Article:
Telesat and Loral could be combined into one public company

Telesat Low Earth Orbit (LEO) satellite constellation. Credit: Telesat.

As Telesat was holding its quarterly results call with investors, Loral Space and Communications, one of two principal shareholders in the company, announced the possible combination of Loral and Telesat.

It’s not the first time this has been suggested, but this time Loral said that they were in “advanced discussions” with the other principal shareholder in Telesat, the Canadian Public Sector Pension Investment Board.

Specifically Michael Targoff, Vice Chairman of Loral’s Board of Directors, said “in an effort to maximize shareholder value, we have for some time been exploring, and are now in advanced discussions with our Canadian co‑owner in Telesat, Public Sector Pension Investment Board (‘PSP’), regarding the combination of Loral and Telesat into one public company.”

One reason for the renewed interest was the forthcoming cash windfall Telesat will get from its share of the repurposing of C-band Spectrum as approved by the US Federal Communications Commission in its Report and Order on Expanding Flexible use of the 3.7 to 4.2 GHz Band. Telesat is in line to receive up to US$344.4 million.

The FCC decision, the upcoming announcement later this summer on how it will proceed with its LEO Satellite Constellation and the current state of the economy have apparently led to a decision that Telesat and Loral combining would be a stronger entity going forward.

Mr. Targoff further stated that “given the advanced state of the discussions regarding the combination transaction, it is now appropriate to pay to our shareholders a significant portion of the $243 million cash distribution that we previously received from Telesat. It is our intention to request that the Board declare an additional distribution to our shareholders in coordination with signing definitive agreements for the combination transaction.”

That cash Telesat provided Loral will be shared through a special US$5.50 dividend to shareholders of record at the close of business on May 14, 2020.

The news of the Loral announcement came towards the end of Telesat’s call with investors and one institutional investor asked the question of what the implications this would mean, including from a credit or capital structure perspective.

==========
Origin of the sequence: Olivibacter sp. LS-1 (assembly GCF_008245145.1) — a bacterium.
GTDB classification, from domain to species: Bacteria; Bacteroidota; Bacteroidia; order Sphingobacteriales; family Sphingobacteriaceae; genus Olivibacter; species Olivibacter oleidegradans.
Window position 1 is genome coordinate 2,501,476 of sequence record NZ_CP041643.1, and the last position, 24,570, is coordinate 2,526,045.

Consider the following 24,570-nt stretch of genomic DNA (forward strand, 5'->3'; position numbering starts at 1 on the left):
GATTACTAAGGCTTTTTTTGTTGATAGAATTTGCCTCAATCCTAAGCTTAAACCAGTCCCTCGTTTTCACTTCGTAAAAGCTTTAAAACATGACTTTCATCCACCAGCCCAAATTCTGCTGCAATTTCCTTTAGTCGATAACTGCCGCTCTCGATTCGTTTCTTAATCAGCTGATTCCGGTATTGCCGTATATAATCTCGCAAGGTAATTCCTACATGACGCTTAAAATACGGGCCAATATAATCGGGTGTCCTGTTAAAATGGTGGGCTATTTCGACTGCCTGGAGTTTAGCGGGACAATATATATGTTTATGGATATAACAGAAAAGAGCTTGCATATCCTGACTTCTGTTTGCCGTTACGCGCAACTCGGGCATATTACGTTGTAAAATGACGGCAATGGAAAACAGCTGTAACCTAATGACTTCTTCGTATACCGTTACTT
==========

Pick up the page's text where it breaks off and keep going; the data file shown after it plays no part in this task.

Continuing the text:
Telesat CEO Dan Goldberg, perhaps caught unawares, or just downplaying the news said, “for sure when when we have material developments, we disclose them, and we and Loral have provided disclosure around this topic before, and I should say, over some number of years at this point. I think at this point all we can say, is that something that continues to be explored. But until such time that, you know, there’s a development that’s worthy of updating our disclosure, really I don’t have anything more to say about it at this time. Off the top of my own head, were that to happen, and I don’t know whether it would or not, I don’t believe this would have any credit implications.”

With respect to the earnings, Telesat reported that for the quarter ended March 31, 2020, consolidated revenue of $209 million, a decrease of 6% ($14 million) compared to the same period in 2019.

Commenting on the results, Goldberg said “our first quarter results were consistent with our expectations at the outset of the year, notwithstanding the COVID-19 pandemic. Although we expect to face some headwinds from the pandemic throughout the balance of this year and potentially beyond, we believe that it will be principally from customers serving the aeronautical and maritime markets, which we estimate (in the aggregate) represented roughly just 10% of our total 2019 revenue. Our focus at this time is to support our employees and customers through the pandemic, ensuring that our staff is healthy and that we continue to reliably and securely deliver the mission critical services we provide. I am pleased with and grateful for the tremendous work the Telesat team is doing in this regard and, moreover, in the progress we continue to make on our signature growth initiative, the development of our planned revolutionary Low Earth Orbit (LEO) satellite constellation.”

Goldberg also reiterated that they are very bullish on the future of their LEO Satellite Constellation.

  • For the full Telesat quarterly results, click here (PDF).

About Marc Boucher

Marc Boucher
Boucher is an entrepreneur, writer, editor & publisher. He is the founder of SpaceQ Media Inc. and CEO and co-founder of SpaceRef Interactive Inc. Boucher has 20 years working in various roles in the space industry and a total of 28 years as a technology entrepreneur including creating Maple Square, Canada's first internet directory and search engine.

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